What the Pandemic Taught Us About Staying Connected

When schools closed for remote learning, some of the most important work teachers did had nothing…

By Hana Beach

When schools closed for remote learning, some of the most important work teachers did had nothing to do with academics. It was about building community—maintaining the strong school mission and culture and deep relationships that we know are crucial to student success. This work wasn’t easy, but you did it—and now you can carry those learnings forward. Our resources this week highlight how to build on the lessons of the pandemic to create classroom communities that are inclusive, connected, and equitable. Let’s get started!

What values inspired you during the toughest moments of virtual learning? How did you share them with your students? Keep core values central this year to build a culture of belonging. 

Why It Matters: When the shift to remote learning stripped away so much of the familiar in classrooms, teachers focused on what really matters to build community. Relationships, collaboration, and care for each other became priorities, as teachers created spaces for students to be their whole selves. Maintain this focus on values through:

  • Creating a classroom contract with students
  • Inviting students to journal about their core values
  • Taking time to share about your own life

Extra Credit: Creating a Classroom Contract

When schools needed help during the pandemic, community partners stepped up. Now, nurture those relationships to build a support network beyond the classroom. 

Why It Matters: Schools work best when they are embedded in the community, empowering students and community members alike. During the pandemic, community organizations supported students with study spaces, wifi access, therapy options, homework help, and more. Keep these relationships active by:

  • Seeking community perspectives through advisory panels
  • Making an asset map of your surrounding community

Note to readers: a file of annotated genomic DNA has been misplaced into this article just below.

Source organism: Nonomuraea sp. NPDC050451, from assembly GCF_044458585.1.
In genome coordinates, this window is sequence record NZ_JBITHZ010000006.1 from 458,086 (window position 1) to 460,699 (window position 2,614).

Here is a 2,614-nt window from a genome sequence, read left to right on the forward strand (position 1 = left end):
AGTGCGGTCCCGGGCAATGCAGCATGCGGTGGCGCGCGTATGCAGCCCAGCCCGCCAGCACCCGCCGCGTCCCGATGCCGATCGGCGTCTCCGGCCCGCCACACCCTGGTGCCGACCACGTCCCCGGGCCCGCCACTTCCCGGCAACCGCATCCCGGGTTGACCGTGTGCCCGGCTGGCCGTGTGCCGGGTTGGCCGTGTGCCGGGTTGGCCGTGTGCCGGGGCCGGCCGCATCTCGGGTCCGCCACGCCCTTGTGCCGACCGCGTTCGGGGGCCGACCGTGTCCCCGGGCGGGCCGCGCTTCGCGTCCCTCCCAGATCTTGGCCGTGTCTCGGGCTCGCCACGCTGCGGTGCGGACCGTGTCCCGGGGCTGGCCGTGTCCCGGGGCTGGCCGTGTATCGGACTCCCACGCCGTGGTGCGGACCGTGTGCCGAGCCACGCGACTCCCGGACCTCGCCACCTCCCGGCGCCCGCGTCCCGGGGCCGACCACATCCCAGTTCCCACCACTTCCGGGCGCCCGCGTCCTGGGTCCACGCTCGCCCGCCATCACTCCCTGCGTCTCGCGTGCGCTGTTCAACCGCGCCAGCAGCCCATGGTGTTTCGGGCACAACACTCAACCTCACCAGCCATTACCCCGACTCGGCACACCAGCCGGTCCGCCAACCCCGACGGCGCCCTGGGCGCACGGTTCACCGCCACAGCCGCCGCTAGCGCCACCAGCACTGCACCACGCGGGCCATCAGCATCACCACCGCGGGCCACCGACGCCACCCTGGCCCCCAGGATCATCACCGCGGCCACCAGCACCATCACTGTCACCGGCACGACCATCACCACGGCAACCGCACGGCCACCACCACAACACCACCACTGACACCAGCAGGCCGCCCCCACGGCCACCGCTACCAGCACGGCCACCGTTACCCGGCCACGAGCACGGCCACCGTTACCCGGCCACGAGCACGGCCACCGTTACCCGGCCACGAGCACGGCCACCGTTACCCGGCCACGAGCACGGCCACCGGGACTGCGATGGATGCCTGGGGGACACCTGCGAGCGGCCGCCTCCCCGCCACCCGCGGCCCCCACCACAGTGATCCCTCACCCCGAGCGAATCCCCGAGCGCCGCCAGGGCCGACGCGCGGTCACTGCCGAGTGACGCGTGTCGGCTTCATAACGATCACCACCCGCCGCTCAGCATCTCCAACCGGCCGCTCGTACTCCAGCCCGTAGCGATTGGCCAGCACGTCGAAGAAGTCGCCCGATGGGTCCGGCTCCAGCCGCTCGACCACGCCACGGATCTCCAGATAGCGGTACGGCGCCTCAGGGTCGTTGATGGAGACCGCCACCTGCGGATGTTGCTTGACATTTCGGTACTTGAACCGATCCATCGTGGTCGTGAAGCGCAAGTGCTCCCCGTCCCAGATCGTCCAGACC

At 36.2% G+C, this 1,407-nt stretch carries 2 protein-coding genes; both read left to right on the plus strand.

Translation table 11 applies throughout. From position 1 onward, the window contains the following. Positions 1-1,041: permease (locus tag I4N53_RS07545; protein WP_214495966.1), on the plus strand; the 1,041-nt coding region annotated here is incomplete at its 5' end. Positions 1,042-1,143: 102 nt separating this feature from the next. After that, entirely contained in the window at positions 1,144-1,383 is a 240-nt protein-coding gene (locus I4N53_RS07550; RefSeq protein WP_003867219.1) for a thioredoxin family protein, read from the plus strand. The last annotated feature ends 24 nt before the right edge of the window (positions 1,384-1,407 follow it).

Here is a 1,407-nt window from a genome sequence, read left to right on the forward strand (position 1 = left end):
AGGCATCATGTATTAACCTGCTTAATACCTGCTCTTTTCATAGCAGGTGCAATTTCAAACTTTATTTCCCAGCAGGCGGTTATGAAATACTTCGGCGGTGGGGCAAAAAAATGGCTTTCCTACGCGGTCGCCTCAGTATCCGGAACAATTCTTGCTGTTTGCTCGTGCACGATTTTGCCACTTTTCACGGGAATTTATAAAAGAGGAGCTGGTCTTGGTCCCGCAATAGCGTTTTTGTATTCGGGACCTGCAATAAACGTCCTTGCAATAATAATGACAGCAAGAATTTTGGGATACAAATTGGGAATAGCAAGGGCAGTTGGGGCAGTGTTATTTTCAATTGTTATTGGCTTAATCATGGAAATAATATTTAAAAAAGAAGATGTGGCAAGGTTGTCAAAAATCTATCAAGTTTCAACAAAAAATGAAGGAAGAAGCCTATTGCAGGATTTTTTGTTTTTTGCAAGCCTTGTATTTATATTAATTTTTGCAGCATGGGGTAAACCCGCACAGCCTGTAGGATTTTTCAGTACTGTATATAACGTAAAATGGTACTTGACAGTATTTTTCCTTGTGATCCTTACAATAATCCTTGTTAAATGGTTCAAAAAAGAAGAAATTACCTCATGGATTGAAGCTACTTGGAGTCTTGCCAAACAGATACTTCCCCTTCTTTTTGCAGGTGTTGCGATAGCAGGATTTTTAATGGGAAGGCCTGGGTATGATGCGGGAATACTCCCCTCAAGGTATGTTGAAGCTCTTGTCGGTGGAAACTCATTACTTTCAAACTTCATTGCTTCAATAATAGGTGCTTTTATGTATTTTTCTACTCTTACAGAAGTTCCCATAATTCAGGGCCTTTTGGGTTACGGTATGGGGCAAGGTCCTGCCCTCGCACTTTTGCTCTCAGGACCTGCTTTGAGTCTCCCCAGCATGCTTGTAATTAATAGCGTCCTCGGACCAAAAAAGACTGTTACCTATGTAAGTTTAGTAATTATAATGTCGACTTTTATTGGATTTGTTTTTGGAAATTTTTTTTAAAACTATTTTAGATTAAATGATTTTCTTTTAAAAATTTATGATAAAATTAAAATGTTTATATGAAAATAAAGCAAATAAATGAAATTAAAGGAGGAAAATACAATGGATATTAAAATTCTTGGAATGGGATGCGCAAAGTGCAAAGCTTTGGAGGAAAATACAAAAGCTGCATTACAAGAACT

• Partnering with local organizations for student projects

Extra Credit: Bolstering Education Outside the Classroom

Remote learning showed that it’s not only the classroom community that empowers students—but that students need to feel valued, seen, and connected to the school community at large as well. 

Why It Matters: For many high schools, prioritizing all-school community was a crucial part of successfully engaging students during the pandemic. School community helps students form the strong, trusting relationships with peers and adults that make kids want to come to school in the first place. To prioritize school community moving forward:

  • Pick a “partner class” in another grade
  • Facilitate cross-grade affinity groups based on student identities
  • Involve older students in visible leadership opportunities
  • Create mixed-grade advisories 

Extra Credit: Tips on Creating an Inclusive School and Why It Matters

Parents and caregivers are powerful partners in learning, and remote learning laid the groundwork to engage them in class in new ways. 

Why It Matters: When families are engaged in learning, students are more likely to thrive. Families are also the experts in how schools actually serve their students, and can drive necessary reforms and changes. Now that the pandemic has brought families to the table, expand those relationships by:

  • Doing regular check-ins, like newsletters, to keep families up-to-date
  • Inviting family members to visit class and share expertise
  • Considering home visits
  • Offering frequent opportunities for feedback

Extra Credit: Family Engagement is Key for Student Success During COVID-19 Recovery and Beyond

When we couldn’t gather in person, many classrooms took the opportunity to gather virtually with people across the country—and even the world—creating exciting opportunities for connection. 

Why It Matters: As teachers the pandemic forced teachers to get creative with technology, students got to connect with experts and peers they wouldn’t have during a normal year. Here at XQ, we tapped into this energy through projects like our XQ Yearbook and our XQ Arts and Activism challenges, initiatives designed to inspire and empower students within national communities. Consider how you can continue using technology to help your students:

  • Share their creative work with wide audiences
  • Zoom with experts in the content they’re studying
  • Connect with causes they’re passionate about

Extra Credit: Diversity Starts with Teachers: Creating a Community to Keep Educators of Color in the Classroom